Vampires have long stood as an icon of horror cinema with their roots dating all the way back to F.W. Murnau’s Nosferatu in 1922. The problem with being such a popular staple of the genre is that, after so many years, said staple can become dull and lackluster. Even without the Twilight craze that erupted in 2008, vampires have lost much of their frightful vigor since the days of Max Schreck and Bela Lugosi. Rather than attempt to rejuvenate the classic monster, Flight of the Concords‘ Jemaine Clement and Takia Waititi have come together to create a satire film in honor of the once intimidating icon. Does What We Do in the Shadows succeed as a tasteful tribute to the ranks of the undead, or does it end up impaling itself trying to be being funny?
In the same vein as films like Waiting for Guffman (1996) and Best in Show (2000), What We Do in the Shadows is portrayed as a faux documentary, but instead of following a group of wannabe actors or over-the-top dog enthusiasts, this mocumentary centers around four vampires living together as roommates in Wellington, New Zealand. The roommates include Vladislav (Jemaine Clements), Deacon (Jonathan Brugh), Viago (Takia Waititi), and Petyr (Ben Fransham). Whereas the film could have played them as a diabolical bunch of killers, the four vampires are rather a typical set of individuals living under one roof. They have meetings about the distribution of chores, they provide feedback on how each other looks (vampires don’t cast reflections), and they’ll even partake in the occasional jam session. Things go uninterrupted until newcomer, Nick (Cori Gonzalez-Macuer), is accidentally turned and takes up residence with the out-of-date vampires.
Typically, horror-comedies are usually not a balanced equation of horror and comedy, as the subgenre tends to favor humor over the scares. What We Do in the Shadows is no exception this ratio, and luckily the film’s moments of humor are genuine and plentiful. For example, there’s something undeniably funny about watching two vampires transform into bats and go at each other with their tiny wings, all while someone yells, “BAT-FIGHT!” This humor varies in scale and extends to the characters and their personalities, as each roommate reflects the has-been nature of the vampire in general. The once seductive Vladislav, for instance, is no long capable of hypnotizing his prey and must resort to banging on windows to even be noticed. Likewise, the sensitive Viago worries about keeping blood off the furniture, and Deacon tries his hardest to remain the hip and relevant bad-boy in spite of Nick’s presence. All the humor goes a long way to make the vampires fun and likable, as well as give the film a certain heart with undertones of loss, loneliness, and friendship. Most importantly, though, is how the humor never tips the film into the territory of blunt parody. All of the jokes feels in good spirit as they poke fun at vampires, but never turn the film into an outright roast of the children of the night.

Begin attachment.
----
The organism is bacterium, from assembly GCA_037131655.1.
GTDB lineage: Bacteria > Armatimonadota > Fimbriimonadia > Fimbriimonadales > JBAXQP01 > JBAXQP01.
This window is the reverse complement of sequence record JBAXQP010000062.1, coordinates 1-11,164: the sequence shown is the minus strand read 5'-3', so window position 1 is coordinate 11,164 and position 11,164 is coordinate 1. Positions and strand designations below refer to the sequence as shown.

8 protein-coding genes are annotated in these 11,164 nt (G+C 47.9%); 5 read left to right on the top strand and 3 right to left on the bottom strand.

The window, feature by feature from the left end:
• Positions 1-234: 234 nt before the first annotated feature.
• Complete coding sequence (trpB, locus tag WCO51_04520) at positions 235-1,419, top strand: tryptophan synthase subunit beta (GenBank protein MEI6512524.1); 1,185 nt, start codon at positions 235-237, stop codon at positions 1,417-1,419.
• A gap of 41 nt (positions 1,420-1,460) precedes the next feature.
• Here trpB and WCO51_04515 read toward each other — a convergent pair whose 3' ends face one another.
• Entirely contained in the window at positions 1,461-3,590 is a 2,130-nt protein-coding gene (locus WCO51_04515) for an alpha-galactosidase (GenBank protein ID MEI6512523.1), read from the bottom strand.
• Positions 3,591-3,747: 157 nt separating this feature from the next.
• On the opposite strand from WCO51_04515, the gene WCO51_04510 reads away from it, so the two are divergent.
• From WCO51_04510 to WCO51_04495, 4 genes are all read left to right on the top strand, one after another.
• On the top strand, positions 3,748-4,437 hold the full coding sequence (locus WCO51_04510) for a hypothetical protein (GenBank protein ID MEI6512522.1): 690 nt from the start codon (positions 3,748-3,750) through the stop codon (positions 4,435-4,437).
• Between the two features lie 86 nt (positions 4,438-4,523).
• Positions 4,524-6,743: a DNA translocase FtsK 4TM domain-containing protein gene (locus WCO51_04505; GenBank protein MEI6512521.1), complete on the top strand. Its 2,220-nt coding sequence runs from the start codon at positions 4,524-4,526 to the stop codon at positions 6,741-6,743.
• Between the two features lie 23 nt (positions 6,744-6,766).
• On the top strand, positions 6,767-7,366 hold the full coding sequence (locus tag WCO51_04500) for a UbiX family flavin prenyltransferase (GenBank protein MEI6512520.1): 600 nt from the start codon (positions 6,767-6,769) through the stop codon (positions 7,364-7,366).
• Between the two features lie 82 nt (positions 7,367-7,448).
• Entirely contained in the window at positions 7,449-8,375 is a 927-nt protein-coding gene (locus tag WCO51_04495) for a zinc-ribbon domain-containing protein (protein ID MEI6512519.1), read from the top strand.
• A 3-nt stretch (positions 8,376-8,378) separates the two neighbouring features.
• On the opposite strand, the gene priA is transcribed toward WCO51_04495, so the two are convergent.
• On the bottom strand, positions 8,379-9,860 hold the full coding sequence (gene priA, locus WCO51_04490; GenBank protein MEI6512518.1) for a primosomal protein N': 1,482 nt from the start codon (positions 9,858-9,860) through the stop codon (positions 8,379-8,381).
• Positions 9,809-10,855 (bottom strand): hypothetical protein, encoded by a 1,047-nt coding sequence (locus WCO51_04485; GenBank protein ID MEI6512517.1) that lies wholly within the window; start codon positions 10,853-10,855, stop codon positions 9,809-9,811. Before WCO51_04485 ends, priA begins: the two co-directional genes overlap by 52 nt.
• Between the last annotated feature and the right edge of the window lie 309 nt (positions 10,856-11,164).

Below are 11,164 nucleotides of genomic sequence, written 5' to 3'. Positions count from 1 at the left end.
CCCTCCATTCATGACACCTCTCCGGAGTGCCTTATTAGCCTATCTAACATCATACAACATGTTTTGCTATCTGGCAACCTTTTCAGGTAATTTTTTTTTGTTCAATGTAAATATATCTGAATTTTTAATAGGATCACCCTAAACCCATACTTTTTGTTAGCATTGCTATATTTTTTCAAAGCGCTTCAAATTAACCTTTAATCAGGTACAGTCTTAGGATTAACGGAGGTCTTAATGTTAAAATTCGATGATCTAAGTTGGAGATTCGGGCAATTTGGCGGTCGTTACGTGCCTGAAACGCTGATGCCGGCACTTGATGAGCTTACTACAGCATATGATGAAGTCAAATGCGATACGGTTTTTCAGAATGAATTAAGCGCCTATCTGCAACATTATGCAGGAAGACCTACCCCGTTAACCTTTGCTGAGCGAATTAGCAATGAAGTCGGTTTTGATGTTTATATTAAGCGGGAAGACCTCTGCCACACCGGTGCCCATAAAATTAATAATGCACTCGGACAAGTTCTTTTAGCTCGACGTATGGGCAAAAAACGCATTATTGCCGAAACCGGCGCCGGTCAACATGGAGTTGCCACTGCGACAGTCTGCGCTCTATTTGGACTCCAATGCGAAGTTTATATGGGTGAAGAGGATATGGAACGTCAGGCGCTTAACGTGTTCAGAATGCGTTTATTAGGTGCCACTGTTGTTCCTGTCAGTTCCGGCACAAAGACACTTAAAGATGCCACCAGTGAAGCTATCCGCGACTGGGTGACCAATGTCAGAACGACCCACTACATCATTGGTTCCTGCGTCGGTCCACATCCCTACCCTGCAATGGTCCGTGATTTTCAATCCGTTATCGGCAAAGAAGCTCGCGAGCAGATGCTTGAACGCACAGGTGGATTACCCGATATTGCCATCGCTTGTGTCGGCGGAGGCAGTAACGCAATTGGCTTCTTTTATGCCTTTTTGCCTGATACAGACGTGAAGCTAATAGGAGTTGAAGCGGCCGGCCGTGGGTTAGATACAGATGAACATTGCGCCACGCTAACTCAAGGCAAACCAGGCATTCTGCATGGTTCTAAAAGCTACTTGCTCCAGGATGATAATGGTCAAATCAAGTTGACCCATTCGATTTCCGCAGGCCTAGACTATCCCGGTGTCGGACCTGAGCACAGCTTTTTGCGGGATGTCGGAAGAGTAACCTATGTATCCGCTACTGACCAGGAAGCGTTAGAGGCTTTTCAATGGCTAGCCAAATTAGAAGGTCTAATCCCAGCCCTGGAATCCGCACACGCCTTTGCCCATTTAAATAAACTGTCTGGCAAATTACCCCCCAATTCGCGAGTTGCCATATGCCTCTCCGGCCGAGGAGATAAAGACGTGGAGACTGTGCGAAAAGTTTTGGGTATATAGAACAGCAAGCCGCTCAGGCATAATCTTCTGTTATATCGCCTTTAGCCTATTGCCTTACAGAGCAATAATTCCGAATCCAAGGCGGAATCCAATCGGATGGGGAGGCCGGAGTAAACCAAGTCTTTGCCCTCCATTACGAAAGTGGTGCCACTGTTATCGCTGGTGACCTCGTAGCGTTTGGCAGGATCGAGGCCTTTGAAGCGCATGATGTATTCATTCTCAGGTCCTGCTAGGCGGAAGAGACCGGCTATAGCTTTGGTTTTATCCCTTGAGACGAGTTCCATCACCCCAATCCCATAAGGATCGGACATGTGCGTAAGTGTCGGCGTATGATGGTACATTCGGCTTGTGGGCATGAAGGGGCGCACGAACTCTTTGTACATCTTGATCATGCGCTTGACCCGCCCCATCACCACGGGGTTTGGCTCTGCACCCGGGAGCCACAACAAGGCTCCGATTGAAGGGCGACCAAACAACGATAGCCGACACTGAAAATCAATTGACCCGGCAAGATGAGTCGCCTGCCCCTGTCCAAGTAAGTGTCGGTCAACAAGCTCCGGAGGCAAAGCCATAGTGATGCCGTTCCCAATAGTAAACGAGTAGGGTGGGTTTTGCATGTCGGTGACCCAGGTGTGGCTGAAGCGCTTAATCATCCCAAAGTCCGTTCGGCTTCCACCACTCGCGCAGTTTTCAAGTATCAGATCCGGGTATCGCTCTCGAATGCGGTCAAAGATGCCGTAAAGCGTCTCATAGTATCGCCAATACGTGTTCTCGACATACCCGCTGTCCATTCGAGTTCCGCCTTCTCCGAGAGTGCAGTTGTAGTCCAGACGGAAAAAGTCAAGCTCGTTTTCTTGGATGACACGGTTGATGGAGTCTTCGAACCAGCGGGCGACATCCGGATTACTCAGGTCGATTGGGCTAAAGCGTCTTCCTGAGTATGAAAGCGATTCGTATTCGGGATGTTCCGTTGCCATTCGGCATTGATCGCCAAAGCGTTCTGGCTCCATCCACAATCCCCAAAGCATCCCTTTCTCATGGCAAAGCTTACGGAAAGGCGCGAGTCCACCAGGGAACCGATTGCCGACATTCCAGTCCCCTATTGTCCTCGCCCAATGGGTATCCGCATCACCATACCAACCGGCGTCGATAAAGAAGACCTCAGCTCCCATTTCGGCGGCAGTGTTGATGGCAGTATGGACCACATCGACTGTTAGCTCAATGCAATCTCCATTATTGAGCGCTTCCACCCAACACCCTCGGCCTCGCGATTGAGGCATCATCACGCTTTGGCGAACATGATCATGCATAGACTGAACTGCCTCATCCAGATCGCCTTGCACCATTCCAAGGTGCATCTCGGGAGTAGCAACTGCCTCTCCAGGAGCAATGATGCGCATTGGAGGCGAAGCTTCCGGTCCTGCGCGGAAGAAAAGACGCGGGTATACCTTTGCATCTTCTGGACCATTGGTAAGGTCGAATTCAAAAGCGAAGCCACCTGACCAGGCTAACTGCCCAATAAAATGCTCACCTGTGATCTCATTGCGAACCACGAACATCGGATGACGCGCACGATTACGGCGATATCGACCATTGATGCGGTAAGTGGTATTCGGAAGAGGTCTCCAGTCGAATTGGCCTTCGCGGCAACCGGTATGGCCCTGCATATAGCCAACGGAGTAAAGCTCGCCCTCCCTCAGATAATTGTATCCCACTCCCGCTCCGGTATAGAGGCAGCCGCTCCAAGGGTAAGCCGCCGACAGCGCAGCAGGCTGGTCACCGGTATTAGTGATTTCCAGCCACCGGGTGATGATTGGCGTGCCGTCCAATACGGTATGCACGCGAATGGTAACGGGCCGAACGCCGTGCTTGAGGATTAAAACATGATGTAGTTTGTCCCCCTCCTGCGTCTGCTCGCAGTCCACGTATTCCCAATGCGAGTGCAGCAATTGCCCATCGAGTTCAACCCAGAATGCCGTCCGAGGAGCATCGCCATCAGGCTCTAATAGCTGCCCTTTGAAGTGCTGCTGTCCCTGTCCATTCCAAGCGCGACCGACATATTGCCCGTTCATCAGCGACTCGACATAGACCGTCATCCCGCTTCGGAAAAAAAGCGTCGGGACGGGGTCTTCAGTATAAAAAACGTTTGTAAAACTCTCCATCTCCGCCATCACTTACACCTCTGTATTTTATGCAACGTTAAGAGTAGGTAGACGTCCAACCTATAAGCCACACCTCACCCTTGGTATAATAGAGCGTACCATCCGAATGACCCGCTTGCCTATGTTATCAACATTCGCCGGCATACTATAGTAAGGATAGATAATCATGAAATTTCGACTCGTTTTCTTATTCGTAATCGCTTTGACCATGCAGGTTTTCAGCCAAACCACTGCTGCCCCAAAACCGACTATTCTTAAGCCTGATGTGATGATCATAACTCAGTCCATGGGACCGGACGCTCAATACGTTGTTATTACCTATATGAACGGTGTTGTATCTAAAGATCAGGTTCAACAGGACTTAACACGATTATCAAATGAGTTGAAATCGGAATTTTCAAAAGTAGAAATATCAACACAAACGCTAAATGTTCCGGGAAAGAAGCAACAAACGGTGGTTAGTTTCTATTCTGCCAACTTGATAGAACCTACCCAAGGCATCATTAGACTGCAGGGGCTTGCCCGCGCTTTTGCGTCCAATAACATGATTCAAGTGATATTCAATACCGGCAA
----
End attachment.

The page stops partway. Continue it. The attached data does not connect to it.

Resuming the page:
As mentioned above, What We Do in the Shadows is a filmed as a documentary and it shows. One-on-one interviews, film grain, and various hand-held shots all do well in creating a documentary feel, even if that feel is contrasted by the film’s ridiculous tone. The only diminishing factor in the film’s visual style is the moments of shaky-cam that pop up during the rare, but nonetheless disorienting chase sequences.
What We Do in the Shadows doesn’t make vampires scary again, but that doesn’t mean the movie is a failure. Instead, it manages to both celebrate and breathe new life back into the former rock star of movie monsters. Although not every instance of humor is guaranteed to illicit laughter, the film largely succeeds at being funny and earns points for not solely relying on the use of punch-lines. Chances are, What We Do in the Shadows will go down alongside 2004’s Shaun of the Dead as being one of the more beloved horror-comedies.
What We Do In The Shadows is playing in select theaters and available on VOD